Long captions can be purely descriptive. On @ZoeBakes, Zoe Francois details the inspiration behind her candied confections. While creating her rose-decorated almond Bundt cake, “My head was flooded with images of the red carpet dresses at the Oscars; Vintage Easter Bonnets and Bridal Showers,” she wrote. “That’s a lot of pressure for one little cake.”
The messages can also be a call to action. In a recent post, Amani Al-Khatahtbeh, an outspoken advocate for Muslim women, huffs: “The amount of wallah bros that use ‘You’re my sister in Islam !!!!’ to justify their entitlement to harass women they don’t even know about the way they dress,” adding an admonitory, “Sheesh do better, please, Brothers!”
Extended posts can also be part of a marketing strategy, as Michelle Obama grasped when earlier this year she began documenting the publicity tour for her “Becoming” memoir. On her feed she offered uplift: “We’ve all struggled with the balancing act that can take over days, years, or decades of our lives. And I want us all to remember that these are the moments and lessons that make us who we are, every little twist and turn, every little bump and bruise, and ultimately every joy …”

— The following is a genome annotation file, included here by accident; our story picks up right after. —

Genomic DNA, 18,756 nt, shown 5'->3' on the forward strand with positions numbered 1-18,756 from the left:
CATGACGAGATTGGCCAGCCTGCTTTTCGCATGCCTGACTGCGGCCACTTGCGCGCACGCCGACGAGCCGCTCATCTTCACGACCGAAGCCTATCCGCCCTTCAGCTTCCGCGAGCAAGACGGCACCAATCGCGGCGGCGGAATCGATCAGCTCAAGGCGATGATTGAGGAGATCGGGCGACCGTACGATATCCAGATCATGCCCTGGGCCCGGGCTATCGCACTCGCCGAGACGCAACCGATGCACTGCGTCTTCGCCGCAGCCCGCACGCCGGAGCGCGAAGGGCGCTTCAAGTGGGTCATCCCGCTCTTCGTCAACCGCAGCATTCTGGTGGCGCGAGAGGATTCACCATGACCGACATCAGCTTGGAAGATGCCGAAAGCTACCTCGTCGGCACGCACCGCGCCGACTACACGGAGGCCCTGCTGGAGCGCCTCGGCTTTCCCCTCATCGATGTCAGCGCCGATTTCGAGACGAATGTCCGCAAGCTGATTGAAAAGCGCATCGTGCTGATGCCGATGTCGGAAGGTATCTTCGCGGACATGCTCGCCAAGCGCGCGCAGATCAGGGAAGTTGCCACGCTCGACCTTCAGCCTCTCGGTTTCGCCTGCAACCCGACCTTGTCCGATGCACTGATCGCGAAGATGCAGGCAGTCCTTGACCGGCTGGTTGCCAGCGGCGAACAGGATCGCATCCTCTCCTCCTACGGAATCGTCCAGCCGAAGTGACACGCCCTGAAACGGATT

Such posts invite the kind of introspection that Instagram has encouraged only recently. “Instagram is a very twitchy medium where you click, click, click and then go on to the next thing,” said Richert Schnorr, the director of digital media for the New York Public Library. “On social media, people are craving something more.”
It may be a sketch, or even a novel. In partnership with Mother, an advertising agency in New York, the library recently published “Alice in Wonderland,” “The Metamorphosis” and “A Christmas Carol” on Instagram. “When Alice was published,” Mr. Schnorr recalled, “we had well over 100,000 new followers in 48 hours, a spike unlike anything we’ve ever seen.”
We want to be seen — and heard
Beefed-up diary entries, too, have been such a hit that an app, Instagram Memoir, briefly surfaced as a $5 download on the Apple Store, its objective to encourage journaling by students in grades 3 to 12.
By RUTH LA FERLA